Editor’s Note: This the second of a two-part blog looking at how Canadian cities like Edmonton, Winnipeg compare to places like New Orleans and Chicago as alternative urban travel destinations given the turmoil in the USA. The first blog compared Calgary to Austin, Portland, Nashville, Denver and Seattle, as hipster cities.
Recently, MetroNews published an article looking at what Canadian cities tourists might consider visiting this year rather than American cities, given the current turmoil in the USA.
While MetroNews picked off the obvious ones I thought it would be fun to share suggestions that might not be so obvious.
For those thinking New Orleans would be a fun place to visit, you might want to consider Edmonton - Canada’s Festival City. New Orleans is known for its laid-back culture and year-round festival atmosphere, much like Edmonton where in the summer, they host back-to-back-to-back festivals… Jazz Festival, Folk Festival, Blues Festival, Street Performers Festival, The Works Art & Design Festival and the grand daddy of all - the Fringe Festival, one of the largest of its kind in the world.
Edmonton also boasts some spectacular contemporary architecture – Rogers Place arena, Art Gallery of Alberta and their City Hall. Their river valley is spectacular too.
And then there is something called the West Edmonton Mall.
Link: Edmonton Tourism
While MetroNews chose Toronto as an alternative to Chicago, what about Winnipeg? In fact, in the early 20th century, Chicago was worried Winnipeg would usurp it as the major transportation hub of the midwest. Winnipeg’s Exchange District has one of the best collection of early 20th century architecture in North America.
Visitors will love the Forks with its Human Rights Museum, Children’s Museum, Children’s Theatre, creative playground and one of the best minor league ballparks in North America. There is also the must-see Art Gallery of Winnipeg (largest collection of Inuit Art in Canada) and Assiniboine Park’s Polar Bear exhibit.
And while Winnipeg doesn’t have a lake with a beautiful beach downtown, Grand Beach is just an hour away and it is a “sight for sore eyes“ (in a good way) in the summer.
Link: Visit Winnipeg
After a recent trip to Montreal, I think it would make a great alternative not only to Chicago, but also to Boston, Philadelphia or San Francisco. Montreal has its mojo back and this year is celebrating its 350 anniversary, making it one of the oldest cities in North America. Old Montreal is like walking back a hundred years in time, as are its two major public markets - Atwater and Jean Talon.
Like Edmonton, it too is a huge festival city. The Montreal Jazz Festival should be on everyone’s bucket list. The Black & Blue Festival is one of the world’s largest gay festivals (Montreal’s Gay Village along St. Catherine St. East has a great evening vibe). They even have Mural Festival to celebrate their extensive collection of street art.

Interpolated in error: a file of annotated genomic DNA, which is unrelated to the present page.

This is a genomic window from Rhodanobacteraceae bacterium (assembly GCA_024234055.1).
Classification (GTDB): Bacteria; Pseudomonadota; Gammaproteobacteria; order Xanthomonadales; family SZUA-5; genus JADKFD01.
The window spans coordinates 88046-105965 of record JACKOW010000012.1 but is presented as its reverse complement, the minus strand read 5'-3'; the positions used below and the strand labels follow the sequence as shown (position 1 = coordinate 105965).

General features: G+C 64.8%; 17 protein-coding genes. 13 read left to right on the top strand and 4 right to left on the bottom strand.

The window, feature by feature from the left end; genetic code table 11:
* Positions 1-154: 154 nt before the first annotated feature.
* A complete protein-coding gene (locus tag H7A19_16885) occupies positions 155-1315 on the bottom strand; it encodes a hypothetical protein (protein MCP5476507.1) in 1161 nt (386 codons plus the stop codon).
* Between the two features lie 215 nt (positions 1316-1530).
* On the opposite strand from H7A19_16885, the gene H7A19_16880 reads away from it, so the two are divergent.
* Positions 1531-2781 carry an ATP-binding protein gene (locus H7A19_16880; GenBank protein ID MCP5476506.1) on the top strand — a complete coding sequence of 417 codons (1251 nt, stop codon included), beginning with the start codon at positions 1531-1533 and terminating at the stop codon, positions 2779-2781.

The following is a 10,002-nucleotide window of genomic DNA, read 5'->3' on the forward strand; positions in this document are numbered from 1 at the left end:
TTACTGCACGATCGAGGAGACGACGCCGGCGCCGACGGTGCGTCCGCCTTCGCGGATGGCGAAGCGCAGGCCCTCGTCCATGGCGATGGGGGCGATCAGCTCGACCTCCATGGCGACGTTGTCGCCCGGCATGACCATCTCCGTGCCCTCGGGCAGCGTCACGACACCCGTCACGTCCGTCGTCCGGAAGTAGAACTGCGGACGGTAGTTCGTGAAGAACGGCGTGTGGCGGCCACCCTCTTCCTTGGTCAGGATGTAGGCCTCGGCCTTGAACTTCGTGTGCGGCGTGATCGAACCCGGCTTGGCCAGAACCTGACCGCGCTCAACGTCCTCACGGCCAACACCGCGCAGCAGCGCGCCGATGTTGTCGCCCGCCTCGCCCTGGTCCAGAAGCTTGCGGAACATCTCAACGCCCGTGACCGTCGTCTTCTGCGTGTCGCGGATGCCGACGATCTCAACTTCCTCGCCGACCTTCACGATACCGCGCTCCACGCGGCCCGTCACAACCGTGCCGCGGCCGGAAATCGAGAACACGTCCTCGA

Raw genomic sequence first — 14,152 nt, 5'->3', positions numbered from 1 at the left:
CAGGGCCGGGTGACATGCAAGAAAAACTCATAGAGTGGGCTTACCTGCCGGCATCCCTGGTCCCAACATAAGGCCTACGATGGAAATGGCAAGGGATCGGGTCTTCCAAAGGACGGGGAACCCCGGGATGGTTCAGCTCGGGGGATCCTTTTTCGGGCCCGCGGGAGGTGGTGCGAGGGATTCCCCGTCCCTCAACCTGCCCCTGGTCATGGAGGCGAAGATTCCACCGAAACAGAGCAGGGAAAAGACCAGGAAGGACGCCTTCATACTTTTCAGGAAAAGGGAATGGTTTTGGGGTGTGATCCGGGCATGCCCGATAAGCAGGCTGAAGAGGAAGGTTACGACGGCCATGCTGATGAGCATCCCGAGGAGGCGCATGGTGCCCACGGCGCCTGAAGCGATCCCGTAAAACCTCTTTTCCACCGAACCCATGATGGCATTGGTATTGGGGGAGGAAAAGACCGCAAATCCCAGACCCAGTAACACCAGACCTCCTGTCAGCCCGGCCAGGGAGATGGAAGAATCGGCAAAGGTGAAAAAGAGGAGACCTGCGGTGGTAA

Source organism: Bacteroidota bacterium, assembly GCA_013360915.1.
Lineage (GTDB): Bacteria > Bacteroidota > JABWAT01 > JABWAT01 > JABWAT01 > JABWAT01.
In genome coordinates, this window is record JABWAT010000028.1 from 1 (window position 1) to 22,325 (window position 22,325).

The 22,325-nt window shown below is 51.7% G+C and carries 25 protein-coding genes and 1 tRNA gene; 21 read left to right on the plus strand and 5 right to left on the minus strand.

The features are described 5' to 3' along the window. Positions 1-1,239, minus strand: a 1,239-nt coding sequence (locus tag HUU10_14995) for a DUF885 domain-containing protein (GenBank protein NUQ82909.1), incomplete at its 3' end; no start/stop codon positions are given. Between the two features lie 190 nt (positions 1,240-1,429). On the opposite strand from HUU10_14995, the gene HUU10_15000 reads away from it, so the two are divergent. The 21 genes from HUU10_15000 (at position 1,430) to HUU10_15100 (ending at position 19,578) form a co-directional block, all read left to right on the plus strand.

Don’t rule out Montreal for a winter visit either. That’s when they light up the night with Montreal En Lumiere and Nuit Blanche festivals. Indeed the lights are much brighter in downtown Montreal.
Montreal is a joy to wander any time of the year and see what you discover; fun surprises lurk around every corner. Real urban explorers will want to test their skills at navigating the 30+ km underground tunnel system that connects hundreds of downtown buildings.
I can’t say enough good things about Montreal as a tourist destination.
Link: Tourism Montreal
Victoria could be a very good alternative to anyone thinking about heading to San Diego. Its charming harbor, beaches, vibrant food and café culture, quaint antique district and world-class museum have won many people over.
Shoppers too will love wandering the shops in downtown, Chinatown and Oak Bay. Two downtown hidden gems are the downtown Value Village (we always find great art there) and Capital Iron next door. The Super Chance consignment shop in James Bay Village is a must visit, for treasure hunters preferring more of a curated collection of “finds.” We have almost always found something wonderful there.
The Ross Bay Cemetery is a fascinating experience where you can visit the gravesite of artist Emily Carr (Canada’s Georgia O’Keefe). Across the street is the Dallas Road beach, a great place for beachcombers and to watch kite surfers.
If a more traditional sand beach is more to your liking, head to Willow Beach with its view of Mount Baker. Just a few blocks away on Estevan Avenue is quaint Willows Village where you will find the funky Crumsby’s Café (family fun) and the tiny Willow Galley (fish & chips shack).
Link: Tourism Victoria
So as you begin to finalize your travel plans for 2017 - Canada’s 150th birthday year – there is not better time to “Think Canada.”
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